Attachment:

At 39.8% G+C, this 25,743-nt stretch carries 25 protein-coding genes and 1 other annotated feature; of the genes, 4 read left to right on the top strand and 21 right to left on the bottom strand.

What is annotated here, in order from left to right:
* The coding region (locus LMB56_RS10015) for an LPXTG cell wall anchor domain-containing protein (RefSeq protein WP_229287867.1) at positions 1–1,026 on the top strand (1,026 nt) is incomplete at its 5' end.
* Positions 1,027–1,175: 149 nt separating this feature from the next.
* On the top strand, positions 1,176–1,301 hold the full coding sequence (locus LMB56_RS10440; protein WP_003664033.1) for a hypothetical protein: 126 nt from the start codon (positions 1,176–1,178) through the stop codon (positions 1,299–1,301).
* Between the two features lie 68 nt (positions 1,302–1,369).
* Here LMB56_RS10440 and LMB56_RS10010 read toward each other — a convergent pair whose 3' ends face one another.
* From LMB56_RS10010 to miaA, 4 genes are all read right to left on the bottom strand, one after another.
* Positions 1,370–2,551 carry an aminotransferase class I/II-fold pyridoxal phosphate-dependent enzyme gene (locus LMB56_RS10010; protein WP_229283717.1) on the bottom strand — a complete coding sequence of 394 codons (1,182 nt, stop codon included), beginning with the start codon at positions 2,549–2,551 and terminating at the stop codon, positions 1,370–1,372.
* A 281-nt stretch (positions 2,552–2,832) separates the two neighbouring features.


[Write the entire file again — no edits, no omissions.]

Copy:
At 39.8% G+C, this 25,743-nt stretch carries 25 protein-coding genes and 1 other annotated feature; of the genes, 4 read left to right on the top strand and 21 right to left on the bottom strand.

What is annotated here, in order from left to right:
* The coding region (locus LMB56_RS10015) for an LPXTG cell wall anchor domain-containing protein (RefSeq protein WP_229287867.1) at positions 1–1,026 on the top strand (1,026 nt) is incomplete at its 5' end.
* Positions 1,027–1,175: 149 nt separating this feature from the next.
* On the top strand, positions 1,176–1,301 hold the full coding sequence (locus LMB56_RS10440; protein WP_003664033.1) for a hypothetical protein: 126 nt from the start codon (positions 1,176–1,178) through the stop codon (positions 1,299–1,301).
* Between the two features lie 68 nt (positions 1,302–1,369).
* Here LMB56_RS10440 and LMB56_RS10010 read toward each other — a convergent pair whose 3' ends face one another.
* From LMB56_RS10010 to miaA, 4 genes are all read right to left on the bottom strand, one after another.
* Positions 1,370–2,551 carry an aminotransferase class I/II-fold pyridoxal phosphate-dependent enzyme gene (locus LMB56_RS10010; protein WP_229283717.1) on the bottom strand — a complete coding sequence of 394 codons (1,182 nt, stop codon included), beginning with the start codon at positions 2,549–2,551 and terminating at the stop codon, positions 1,370–1,372.
* A 281-nt stretch (positions 2,552–2,832) separates the two neighbouring features.